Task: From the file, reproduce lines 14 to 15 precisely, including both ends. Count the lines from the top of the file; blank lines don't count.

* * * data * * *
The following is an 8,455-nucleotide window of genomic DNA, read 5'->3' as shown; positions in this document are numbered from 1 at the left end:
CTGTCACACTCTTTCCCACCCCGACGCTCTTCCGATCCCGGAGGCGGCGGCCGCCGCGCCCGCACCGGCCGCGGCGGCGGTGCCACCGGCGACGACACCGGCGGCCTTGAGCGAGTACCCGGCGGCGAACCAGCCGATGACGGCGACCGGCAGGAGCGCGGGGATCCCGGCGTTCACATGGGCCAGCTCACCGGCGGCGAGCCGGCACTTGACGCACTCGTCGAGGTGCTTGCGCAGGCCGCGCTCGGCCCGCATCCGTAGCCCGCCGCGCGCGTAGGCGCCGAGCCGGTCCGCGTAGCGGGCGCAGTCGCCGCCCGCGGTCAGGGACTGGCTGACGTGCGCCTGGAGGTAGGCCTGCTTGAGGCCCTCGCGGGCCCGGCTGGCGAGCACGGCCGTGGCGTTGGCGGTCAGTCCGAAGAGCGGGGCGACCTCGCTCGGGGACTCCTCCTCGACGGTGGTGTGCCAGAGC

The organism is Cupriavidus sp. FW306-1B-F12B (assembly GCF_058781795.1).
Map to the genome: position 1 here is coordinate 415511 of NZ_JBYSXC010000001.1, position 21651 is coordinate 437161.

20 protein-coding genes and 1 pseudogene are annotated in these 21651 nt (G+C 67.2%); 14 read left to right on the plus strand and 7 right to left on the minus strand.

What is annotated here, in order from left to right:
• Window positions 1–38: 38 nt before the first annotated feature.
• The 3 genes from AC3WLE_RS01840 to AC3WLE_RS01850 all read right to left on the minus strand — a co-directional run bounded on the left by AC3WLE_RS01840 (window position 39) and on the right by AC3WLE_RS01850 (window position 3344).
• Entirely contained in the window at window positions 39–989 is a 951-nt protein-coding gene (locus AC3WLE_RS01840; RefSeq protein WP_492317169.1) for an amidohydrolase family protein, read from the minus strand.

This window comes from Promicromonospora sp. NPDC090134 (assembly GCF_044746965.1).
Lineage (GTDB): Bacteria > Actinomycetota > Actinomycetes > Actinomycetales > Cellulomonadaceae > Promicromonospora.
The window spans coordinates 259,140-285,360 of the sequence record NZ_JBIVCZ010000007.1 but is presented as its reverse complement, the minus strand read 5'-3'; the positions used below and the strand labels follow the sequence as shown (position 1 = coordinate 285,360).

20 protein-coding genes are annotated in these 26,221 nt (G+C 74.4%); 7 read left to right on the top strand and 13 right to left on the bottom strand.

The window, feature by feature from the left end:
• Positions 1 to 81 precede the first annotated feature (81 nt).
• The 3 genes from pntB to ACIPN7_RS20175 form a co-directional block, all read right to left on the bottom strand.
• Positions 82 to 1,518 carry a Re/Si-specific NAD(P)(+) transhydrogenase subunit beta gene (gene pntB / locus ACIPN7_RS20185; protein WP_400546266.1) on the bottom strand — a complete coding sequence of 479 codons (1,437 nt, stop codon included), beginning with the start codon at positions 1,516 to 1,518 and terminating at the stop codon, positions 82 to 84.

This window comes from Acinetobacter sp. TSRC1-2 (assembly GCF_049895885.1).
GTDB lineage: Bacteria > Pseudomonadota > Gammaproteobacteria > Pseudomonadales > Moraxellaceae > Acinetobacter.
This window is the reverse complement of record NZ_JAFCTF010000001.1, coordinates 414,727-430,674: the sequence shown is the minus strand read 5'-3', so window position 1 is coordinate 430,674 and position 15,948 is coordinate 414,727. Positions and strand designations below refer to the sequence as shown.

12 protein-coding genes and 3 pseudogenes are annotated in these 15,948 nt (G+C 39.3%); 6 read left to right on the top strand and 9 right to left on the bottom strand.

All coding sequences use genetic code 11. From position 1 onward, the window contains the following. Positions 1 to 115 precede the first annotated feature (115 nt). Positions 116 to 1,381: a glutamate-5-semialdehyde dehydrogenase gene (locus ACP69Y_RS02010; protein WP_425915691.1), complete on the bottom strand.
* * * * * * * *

The window, feature by feature from the left end:
• Positions 1 to 81 precede the first annotated feature (81 nt).